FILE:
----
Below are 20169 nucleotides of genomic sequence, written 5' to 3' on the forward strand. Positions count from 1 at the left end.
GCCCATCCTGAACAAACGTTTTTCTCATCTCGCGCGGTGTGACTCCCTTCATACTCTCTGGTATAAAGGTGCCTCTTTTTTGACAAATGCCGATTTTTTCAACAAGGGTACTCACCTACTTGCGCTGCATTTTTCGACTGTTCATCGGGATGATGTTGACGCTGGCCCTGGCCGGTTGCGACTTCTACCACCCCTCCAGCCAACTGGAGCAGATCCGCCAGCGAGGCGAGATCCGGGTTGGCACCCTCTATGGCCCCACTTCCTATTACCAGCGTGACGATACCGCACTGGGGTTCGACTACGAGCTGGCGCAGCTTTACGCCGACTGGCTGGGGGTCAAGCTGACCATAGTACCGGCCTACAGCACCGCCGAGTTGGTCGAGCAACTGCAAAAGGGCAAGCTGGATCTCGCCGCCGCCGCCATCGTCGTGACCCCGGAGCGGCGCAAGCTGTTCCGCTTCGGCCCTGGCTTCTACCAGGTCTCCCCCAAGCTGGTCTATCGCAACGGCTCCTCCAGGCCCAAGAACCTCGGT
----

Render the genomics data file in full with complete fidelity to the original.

Below are 20169 nucleotides of genomic sequence, written 5' to 3' on the forward strand. Positions count from 1 at the left end.
GCCCATCCTGAACAAACGTTTTTCTCATCTCGCGCGGTGTGACTCCCTTCATACTCTCTGGTATAAAGGTGCCTCTTTTTTGACAAATGCCGATTTTTTCAACAAGGGTACTCACCTACTTGCGCTGCATTTTTCGACTGTTCATCGGGATGATGTTGACGCTGGCCCTGGCCGGTTGCGACTTCTACCACCCCTCCAGCCAACTGGAGCAGATCCGCCAGCGAGGCGAGATCCGGGTTGGCACCCTCTATGGCCCCACTTCCTATTACCAGCGTGACGATACCGCACTGGGGTTCGACTACGAGCTGGCGCAGCTTTACGCCGACTGGCTGGGGGTCAAGCTGACCATAGTACCGGCCTACAGCACCGCCGAGTTGGTCGAGCAACTGCAAAAGGGCAAGCTGGATCTCGCCGCCGCCGCCATCGTCGTGACCCCGGAGCGGCGCAAGCTGTTCCGCTTCGGCCCTGGCTTCTACCAGGTCTCCCCCAAGCTGGTCTATCGCAACGGCTCCTCCAGGCCCAAGAACCTCGGT